By DAVE RANK Daily News
It was another record-setting year collecting Washington County’s half-cent sales tax with more than $9.7 million coming in last year.
If there was such a thing as a half penny, the county would need a fleet of trucks to carry them all to the bank.
By ordinance, the county is restricted to use sales tax revenue for property tax levy reduction, which includes debt reduction, capital construction projects and, since 2010, seeding two low-interest economic development loan programs.
In a recent report from the nonprofit Wisconsin Taxpayers Alliance, when the optional county sales tax was used in the mid-1980s, it was thought to be a reliable new source of revenue that would help reduce local property taxes. After almost 30 years, many of the 62 counties using the tax have found it may have come up short of expectations. That does not seem to be true for Washington County.
In its 15-year existence in this county, the half-cent collected on every retail dollar spent has brought more than $122.6 million into the county’s coffers. Washington County’s budget for 2014 is $119.8 million.
Sixty percent of each year’s county sales tax revenue must be used reduce the property tax levy, the total amount of county property tax collected from land owners. In 2015, the county plans to increase that percentage to 65 percent.
In 2013, 60 percent amounted to $5.28 million; this year, it will be $5.4 million.
To put that in perspective, this year’s county tax levy is $36.4 million. Without the sales tax, that levy amount would be $41.8 million to maintain the 2014 budget.
“That’s a $5 million hole in our budget if we did not have the sales tax,” County Manager Joshua Schoemann said. “We’d have to cut $5 million in services or raise $5 million in revenue. That’s no easy task.”
This year, $2.48 million is allocated to fund capital improvement projects and economic development loan funds, with any additional sales tax collected going into a reserve account. (The county is also funneling $3.17 million from its sales tax reserve to fund capital projects this year.) In past years, Finance Director Susan Haag said sales tax revenue paid for the:
■ $18 million Washington County Fair Park;
■ $13.9 million county courthouse expansion and remodeling:
■ $7.75 million Vehicle Maintenance and Storage Facility in West Bend;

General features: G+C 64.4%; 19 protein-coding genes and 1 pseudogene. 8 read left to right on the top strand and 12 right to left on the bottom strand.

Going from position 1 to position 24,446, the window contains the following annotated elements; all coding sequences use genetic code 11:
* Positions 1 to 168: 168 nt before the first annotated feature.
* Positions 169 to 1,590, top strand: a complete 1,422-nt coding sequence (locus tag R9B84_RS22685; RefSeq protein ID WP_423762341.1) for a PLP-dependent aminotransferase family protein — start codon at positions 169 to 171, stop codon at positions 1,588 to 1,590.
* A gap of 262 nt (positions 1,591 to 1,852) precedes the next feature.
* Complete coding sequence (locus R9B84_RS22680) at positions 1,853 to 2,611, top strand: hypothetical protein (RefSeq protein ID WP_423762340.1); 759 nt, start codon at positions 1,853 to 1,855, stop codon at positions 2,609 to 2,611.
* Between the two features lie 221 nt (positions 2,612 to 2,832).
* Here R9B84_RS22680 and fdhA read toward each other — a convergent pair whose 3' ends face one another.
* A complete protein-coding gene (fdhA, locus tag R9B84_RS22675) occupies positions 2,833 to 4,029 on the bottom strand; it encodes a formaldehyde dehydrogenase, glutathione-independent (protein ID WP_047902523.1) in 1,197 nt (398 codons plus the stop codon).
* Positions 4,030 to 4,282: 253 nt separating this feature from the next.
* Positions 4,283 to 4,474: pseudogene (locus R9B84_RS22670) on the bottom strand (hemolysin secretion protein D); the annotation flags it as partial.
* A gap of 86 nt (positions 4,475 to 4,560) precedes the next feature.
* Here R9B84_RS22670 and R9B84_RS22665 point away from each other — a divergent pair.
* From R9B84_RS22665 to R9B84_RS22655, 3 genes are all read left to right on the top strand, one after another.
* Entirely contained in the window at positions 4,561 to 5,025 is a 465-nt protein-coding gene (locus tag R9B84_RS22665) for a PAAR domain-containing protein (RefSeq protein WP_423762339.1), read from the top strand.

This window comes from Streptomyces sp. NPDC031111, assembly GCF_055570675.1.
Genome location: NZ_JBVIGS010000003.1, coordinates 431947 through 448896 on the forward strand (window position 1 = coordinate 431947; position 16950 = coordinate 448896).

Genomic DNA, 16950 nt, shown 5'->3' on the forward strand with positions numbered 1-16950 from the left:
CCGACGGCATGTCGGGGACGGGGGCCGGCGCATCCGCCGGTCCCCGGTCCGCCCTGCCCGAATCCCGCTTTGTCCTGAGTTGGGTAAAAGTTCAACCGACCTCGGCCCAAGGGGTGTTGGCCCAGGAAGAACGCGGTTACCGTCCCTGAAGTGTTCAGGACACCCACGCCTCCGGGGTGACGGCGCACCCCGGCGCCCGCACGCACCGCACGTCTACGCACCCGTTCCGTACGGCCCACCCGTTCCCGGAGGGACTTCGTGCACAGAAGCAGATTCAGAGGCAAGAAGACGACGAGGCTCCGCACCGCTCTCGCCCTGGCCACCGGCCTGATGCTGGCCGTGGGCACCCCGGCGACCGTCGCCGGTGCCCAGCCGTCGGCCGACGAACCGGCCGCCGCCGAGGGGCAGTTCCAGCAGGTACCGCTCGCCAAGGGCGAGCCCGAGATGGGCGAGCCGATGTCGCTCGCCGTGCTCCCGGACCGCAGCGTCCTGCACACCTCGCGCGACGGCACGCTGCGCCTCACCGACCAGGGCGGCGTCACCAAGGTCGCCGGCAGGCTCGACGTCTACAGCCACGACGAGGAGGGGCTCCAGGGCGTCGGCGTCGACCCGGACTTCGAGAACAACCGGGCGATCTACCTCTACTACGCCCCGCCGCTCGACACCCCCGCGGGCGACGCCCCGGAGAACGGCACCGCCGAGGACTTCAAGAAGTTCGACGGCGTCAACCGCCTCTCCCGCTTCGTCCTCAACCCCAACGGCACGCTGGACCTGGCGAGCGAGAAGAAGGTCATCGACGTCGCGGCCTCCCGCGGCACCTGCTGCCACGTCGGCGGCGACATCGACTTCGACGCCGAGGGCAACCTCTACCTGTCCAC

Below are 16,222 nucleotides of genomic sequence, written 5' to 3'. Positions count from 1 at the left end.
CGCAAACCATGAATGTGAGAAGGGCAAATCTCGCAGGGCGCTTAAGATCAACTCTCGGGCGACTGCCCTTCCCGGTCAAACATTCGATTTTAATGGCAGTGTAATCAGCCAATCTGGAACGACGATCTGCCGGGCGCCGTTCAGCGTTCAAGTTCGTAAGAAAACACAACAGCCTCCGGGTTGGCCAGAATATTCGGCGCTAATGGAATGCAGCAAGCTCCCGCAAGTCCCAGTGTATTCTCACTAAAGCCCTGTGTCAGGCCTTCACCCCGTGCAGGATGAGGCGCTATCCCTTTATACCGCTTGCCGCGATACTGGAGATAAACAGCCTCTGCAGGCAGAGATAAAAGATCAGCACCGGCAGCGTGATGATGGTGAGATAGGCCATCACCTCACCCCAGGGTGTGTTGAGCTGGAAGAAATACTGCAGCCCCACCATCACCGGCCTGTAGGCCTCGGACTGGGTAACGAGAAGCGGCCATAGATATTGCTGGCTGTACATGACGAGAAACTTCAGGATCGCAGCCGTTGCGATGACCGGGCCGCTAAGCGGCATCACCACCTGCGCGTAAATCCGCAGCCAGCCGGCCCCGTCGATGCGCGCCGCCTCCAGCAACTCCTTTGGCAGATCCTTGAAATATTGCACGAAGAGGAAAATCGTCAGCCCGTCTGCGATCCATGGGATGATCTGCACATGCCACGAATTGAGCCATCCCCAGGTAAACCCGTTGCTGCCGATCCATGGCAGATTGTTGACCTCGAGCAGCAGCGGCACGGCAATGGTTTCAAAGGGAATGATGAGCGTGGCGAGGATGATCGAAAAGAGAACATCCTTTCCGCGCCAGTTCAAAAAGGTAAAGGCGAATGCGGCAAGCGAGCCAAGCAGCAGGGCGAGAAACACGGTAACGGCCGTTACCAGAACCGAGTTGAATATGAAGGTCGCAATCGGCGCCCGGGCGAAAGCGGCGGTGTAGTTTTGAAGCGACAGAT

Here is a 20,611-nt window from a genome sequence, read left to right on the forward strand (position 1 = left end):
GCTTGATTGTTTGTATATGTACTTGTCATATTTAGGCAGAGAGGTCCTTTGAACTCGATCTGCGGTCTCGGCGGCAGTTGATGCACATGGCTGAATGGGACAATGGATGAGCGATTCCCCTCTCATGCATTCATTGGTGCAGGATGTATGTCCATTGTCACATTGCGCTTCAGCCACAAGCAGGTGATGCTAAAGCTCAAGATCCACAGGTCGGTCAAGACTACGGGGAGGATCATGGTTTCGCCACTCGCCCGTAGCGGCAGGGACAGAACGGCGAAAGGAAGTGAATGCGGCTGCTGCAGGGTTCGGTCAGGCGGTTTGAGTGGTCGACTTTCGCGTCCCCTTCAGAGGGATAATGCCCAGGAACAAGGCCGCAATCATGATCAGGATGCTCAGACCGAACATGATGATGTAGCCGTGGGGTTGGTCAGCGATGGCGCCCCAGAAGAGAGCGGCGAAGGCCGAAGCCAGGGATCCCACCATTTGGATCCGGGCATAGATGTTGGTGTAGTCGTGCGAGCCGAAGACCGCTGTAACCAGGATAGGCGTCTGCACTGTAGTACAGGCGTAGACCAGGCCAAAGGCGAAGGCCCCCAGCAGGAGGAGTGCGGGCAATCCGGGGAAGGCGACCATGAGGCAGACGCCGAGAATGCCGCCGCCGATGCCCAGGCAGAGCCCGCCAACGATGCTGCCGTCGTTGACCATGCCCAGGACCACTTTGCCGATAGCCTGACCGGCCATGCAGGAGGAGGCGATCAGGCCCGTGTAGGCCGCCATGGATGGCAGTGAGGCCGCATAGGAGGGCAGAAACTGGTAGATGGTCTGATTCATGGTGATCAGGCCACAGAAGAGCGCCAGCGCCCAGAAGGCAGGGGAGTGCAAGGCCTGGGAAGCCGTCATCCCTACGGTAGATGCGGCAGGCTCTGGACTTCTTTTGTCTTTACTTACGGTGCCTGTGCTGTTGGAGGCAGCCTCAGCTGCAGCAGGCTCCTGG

■ $2.5 million Highway Department’s satellite highway shop in Slinger;
■ $6 million to the campus expansion at the University of Wisconsin-Washington County.
It also partially paid for the $12.9 million countywide radio communications system upgrade and many other smaller projects, Haag said.
Without the sales tax as a funding source, those projects would not have been done or been financed with borrowed money, which would have raised the property tax rate, she said. “I think we would have had to make some very difficult decisions over the past few years if we didn’t have it (sales tax),” Haag said.
The County Board establish the county tax in 1998 on a 17-11 vote. Since then, the board voted twice to continue it, in 2006 and 2011. The board is scheduled to vote on continuing the tax in 2017.
Before that 2011 vote, then-County Administrative Coordinator Douglas Johnson reported to the board that the county sales tax “provides for diversification of revenue streams, reducing the reliance on property tax levy. ... Integrated sales tax and capital planning has resulted in improved anticipation of financial needs, fewer big surprises, and better financial rating. All of these accomplishments would be harder to continue without the county sales tax as a steady revenue stream.”
Without the sales tax, in 2010 an individual homeowner’s property tax would have been 13 percent higher, Johnson reported, adding $73 to the tax bill on a $200,000 house.
Still, there has always been opposition to the tax. In 2011, five county supervisors voted against extending it.
Daniel Goetz from Richfield said he does not believe sales tax money should be used to assist enterprise fund ventures, such as the Washington County Golf Course.
“It was supposed to be used for property tax relief,” he said. It should be limited to that and paying for county road projects, Goetz added.
Another supervisor who voted against the tax in 2011 was Kenneth Brandt from the town of Addison. “We told the people it was supposed to sunset. I feel when you say something, you should follow through.”
In 1998, advocates said the county sales tax could end once major capital projects were paid for, a suggestion that has come with debate on the tax ever since.
And over the years, other county supervisors have argued the sales tax should not be used as part of the county’s operating budget and allows the county to continue increasing its spending.
“In a perfect world, it’s something that could be eliminated,” Schoemann said of the local sales tax. He wants to look at how other counties use the sales tax to see if there are better ways it can be used to reduce the property tax.
“We’ve become dependent on it,” Schoemann said. “It’s built into the operating budget and with (state-mandated) tax levy freezes, the sales tax is probably here to stay.”